Friday Nite Spotlight: David Bowie - Low

bowie-low

In the mid ‘70s, a burnt-out and sick Iggy Pop lay on a hospital bed. He was exhausted by drugs, had just had a bout of homelessness in Hollywood, and every project he tried turned to dust. He had checked himself into a psychiatric institute when David Bowie came to see him.

Bowie was also suffering from his own rock-n-roll nightmare. Cocaine, booze and fame were wearing him down. Bowie paid all of Iggy’s hospital bills and they moved to Berlin in late 1976 to clean up together. Bowie produced two albums for the newly sober Iggy. They spent a lot of time nightclubbing in Berlin (supposedly Lou Reed also came along on these sober nightclub outings). Bowie was so tired of his fame that he toured anonymously with Iggy as the piano player.

Bowie was interested in Berlin not only because he would be less famous, but also because he wanted to work with German electronic bands like Neu and Kraftwerk. Kraftwerk said they were “too busy” and “didn’t really leave their studio in Dusseldorf” -- so they wouldn’t work with him. So Bowie teamed up with Brian Eno, a fellow Brit who’d been working with electronic sounds for quite some time.

Low shocked Bowie’s fans. It was far from pop, but Bowie’s fame withstood the change, and Sound and Vision hit the charts.

Previously, Bowie had built an image that was founded on different masks, different stage personas for each album. He was tired of that. So on Low, Bowie stripped away his characters, his identity was now up for interpretation. He was simply Low. Much of the record is deep and classical-sounding, almost abrasive at times, but not quite. Can you imagine what fans of Ziggy Stardust thought when they heard this?

Recently when I made a documentary on Bowie and Eno for our current KEXP Documentary series “Pop Goes Electronic,” I listened to all 3 albums where Bowie and Eno collaborated. They are called The Berlin Trilogy, and Low is stunning. It’s almost too much at times. It shakes you, but still there is this foundation to it, this underlying warmth. Low is the first of the three. Heroes and Lodger follow. And I highly recommend listening to the three in succession.

Listen to “Pop Goes Electronic”:

Audio clip: Adobe Flash Player (version 9 or above) is required to play this audio clip. Download the latest version here. You also need to have JavaScript enabled in your browser.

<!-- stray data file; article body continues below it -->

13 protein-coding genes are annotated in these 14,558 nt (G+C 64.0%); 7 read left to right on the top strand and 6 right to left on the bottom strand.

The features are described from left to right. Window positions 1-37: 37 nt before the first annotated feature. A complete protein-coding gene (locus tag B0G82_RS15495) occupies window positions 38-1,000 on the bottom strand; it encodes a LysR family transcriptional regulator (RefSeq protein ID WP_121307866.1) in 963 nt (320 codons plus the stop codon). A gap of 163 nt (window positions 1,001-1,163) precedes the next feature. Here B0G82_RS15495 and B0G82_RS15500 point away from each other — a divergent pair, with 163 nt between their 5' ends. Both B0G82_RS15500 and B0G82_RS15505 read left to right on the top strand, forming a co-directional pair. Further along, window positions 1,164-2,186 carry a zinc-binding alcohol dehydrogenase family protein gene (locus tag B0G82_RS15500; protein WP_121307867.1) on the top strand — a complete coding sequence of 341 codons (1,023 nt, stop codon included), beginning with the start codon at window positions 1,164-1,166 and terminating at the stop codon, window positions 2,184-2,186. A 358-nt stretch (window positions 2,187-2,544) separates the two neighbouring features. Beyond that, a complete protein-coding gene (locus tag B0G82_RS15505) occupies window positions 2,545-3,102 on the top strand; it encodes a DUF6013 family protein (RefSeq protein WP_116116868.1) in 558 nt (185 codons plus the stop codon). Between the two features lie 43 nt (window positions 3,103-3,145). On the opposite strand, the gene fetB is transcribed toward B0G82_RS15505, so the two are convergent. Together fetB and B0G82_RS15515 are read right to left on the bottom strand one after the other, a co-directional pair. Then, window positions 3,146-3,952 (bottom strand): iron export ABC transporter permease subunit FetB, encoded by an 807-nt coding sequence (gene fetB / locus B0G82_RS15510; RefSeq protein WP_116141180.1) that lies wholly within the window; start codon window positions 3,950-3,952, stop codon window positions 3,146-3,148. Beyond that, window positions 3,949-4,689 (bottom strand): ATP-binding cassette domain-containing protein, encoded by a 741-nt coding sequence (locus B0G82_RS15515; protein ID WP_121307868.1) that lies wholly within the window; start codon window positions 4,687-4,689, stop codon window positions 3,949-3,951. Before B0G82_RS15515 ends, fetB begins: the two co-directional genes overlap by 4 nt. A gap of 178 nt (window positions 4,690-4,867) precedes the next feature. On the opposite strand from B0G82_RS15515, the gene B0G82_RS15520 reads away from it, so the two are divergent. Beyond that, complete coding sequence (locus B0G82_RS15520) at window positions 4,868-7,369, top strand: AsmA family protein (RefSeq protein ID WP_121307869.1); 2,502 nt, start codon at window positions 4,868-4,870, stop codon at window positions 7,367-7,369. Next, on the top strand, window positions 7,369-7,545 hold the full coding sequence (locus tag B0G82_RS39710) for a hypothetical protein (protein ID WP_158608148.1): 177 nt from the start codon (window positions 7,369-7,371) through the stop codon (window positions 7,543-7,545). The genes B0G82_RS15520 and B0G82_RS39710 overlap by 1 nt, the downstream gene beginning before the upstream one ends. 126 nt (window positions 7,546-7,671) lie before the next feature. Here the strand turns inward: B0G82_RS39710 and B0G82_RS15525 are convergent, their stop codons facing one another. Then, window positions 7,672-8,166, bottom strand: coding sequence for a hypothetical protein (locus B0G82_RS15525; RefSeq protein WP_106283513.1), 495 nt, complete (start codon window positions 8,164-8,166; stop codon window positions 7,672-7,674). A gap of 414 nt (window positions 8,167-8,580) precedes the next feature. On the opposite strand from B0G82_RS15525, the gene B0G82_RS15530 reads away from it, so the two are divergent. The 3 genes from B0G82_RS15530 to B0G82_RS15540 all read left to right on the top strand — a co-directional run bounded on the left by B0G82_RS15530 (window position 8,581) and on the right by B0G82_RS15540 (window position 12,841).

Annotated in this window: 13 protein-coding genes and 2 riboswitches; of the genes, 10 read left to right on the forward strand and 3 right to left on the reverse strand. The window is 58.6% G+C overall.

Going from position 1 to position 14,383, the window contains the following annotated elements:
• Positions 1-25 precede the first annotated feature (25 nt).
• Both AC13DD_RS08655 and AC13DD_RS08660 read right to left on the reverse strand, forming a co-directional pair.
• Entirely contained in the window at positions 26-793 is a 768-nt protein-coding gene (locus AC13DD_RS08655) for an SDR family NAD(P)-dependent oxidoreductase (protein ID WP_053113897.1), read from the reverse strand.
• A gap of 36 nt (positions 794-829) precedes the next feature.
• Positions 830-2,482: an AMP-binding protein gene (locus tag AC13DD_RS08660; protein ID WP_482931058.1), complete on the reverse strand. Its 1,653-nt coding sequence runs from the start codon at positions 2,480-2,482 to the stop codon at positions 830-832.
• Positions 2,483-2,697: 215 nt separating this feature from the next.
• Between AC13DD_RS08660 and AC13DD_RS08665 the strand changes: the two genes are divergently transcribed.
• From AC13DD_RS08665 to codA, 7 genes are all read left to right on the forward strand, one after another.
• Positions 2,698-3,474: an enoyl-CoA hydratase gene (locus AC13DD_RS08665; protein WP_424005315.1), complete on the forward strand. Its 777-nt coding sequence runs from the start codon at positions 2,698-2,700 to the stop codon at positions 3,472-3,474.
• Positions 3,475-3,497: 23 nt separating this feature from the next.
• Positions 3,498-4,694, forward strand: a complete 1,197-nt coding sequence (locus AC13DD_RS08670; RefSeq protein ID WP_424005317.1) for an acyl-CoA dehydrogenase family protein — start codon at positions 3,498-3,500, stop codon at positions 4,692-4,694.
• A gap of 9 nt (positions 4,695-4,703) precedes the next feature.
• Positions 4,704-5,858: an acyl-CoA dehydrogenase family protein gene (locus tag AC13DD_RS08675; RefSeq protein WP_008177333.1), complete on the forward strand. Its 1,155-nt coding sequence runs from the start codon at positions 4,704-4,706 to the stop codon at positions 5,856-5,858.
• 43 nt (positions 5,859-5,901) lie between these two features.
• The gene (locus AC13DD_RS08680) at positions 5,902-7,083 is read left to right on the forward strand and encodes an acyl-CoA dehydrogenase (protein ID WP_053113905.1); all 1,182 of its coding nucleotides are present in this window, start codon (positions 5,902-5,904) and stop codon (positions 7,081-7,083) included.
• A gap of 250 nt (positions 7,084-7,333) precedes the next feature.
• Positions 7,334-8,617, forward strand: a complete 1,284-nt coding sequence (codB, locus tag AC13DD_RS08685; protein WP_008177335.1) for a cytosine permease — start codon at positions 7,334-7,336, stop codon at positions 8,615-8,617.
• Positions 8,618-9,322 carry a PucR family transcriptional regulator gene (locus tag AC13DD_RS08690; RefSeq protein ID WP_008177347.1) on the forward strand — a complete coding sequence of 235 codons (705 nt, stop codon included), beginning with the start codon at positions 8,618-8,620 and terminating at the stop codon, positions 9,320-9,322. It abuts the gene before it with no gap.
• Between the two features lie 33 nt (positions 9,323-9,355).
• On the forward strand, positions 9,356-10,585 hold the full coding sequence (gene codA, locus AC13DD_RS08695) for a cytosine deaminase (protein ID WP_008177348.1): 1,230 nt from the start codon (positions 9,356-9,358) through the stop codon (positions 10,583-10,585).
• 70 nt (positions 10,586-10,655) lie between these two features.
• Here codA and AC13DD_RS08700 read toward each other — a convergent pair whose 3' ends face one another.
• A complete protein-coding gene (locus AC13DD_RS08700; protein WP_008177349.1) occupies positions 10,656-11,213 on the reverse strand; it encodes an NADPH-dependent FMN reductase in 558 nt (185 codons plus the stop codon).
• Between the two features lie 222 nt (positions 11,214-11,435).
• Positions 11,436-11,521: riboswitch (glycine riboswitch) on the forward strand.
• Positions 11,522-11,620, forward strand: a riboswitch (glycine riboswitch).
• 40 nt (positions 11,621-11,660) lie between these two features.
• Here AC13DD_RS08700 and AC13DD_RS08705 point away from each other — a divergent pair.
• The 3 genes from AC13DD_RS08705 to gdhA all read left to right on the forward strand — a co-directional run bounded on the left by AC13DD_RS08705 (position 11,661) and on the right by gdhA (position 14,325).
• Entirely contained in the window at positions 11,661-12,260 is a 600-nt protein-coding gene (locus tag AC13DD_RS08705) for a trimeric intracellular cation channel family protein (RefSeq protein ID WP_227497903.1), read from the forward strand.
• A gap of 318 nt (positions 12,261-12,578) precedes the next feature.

Join Michele Myers for Nite Life -- every Friday Night at 9pm. Fridays at midnight she does an album spotlight, playing 3 songs from an album and telling a story about it. She also produces KEXP Documentaries -- the current series features Kraftwerk, Donna Summer and Giorgio Moroder, and Tangerine Dream, among others

This entry was posted in Friday Nite Spotlight, KEXP, Nite Life and tagged . Bookmark the permalink. Post a comment or leave a trackback: Trackback URL.

5 Comments

  1. Posted February 4, 2009 at 7:15 pm | Permalink

    thank for this...
    i am continually drawn back to the spirit of this record, no matter what i’m listening to, eventually i come back to it, and see yet another side...The greatest records to me, (i.e. ‘astral weeks’), function also as mirrors of our lives...

  2. Josh
    Posted February 6, 2009 at 11:17 am | Permalink

    Good read. I love those 3 albums. Heroes being the hardest of the three to get into I still love side two very much. It’s a shame Bowie didn’t ask to do any albums with Neu, Harmonia or Cluster. Those would either be awesome or complete disaster.

  3. Posted February 6, 2009 at 11:31 am | Permalink

    Thanks Josh!

    Actually, Bowie did contact Michael Rother from Neu and they set up at time to work together. But then each of them got a call. Michael was told that Bowie changed his mind and would not be at the session. Bowie was told that Michael was no longer interested.

    It wasn’t until 10 years later that Michael was reading a magazine and Bowie mentioned in an article that he was disappointed that Michael Rother from Neu hadn’t wanted to work with him. Michael called Bowie and they supposedly laughed about it together, wondering who had made the calls. But it is no secret that Bowie’s label folks were against “all this electronic stuff” and did all they could to stop him from “ruining his career”.

    I wonder what those records would have sounded like with Michael at the synths.

    This story is on a really good DVD called “Under Review, The Berlin Trilogy”. I wish I had had time to include it in the documentary. So many stories, so little time...

  4. Josh
    Posted February 9, 2009 at 10:01 am | Permalink

    Thanks for the extra bit of information. I like the fact that you guys do mini documentaries.

  5. Posted February 25, 2009 at 10:07 am | Permalink

    David Bowie is a legend. He was so big when I was 11-15 years of age back in the early 80′s. He is still big to me now.

    Daniel.

Post a Comment

Your email is never published nor shared. Required fields are marked *

*
*

You may use these HTML tags and attributes: <a href="" title=""> <abbr title=""> <acronym title=""> <b> <blockquote cite=""> <cite> <code> <del datetime=""> <em> <i> <q cite=""> <strike> <strong>

Donate Now!
where the music matters

The KEXP Blog

Sponsored By
Become a KEXP Sponsor!
  • KEXP Post Categories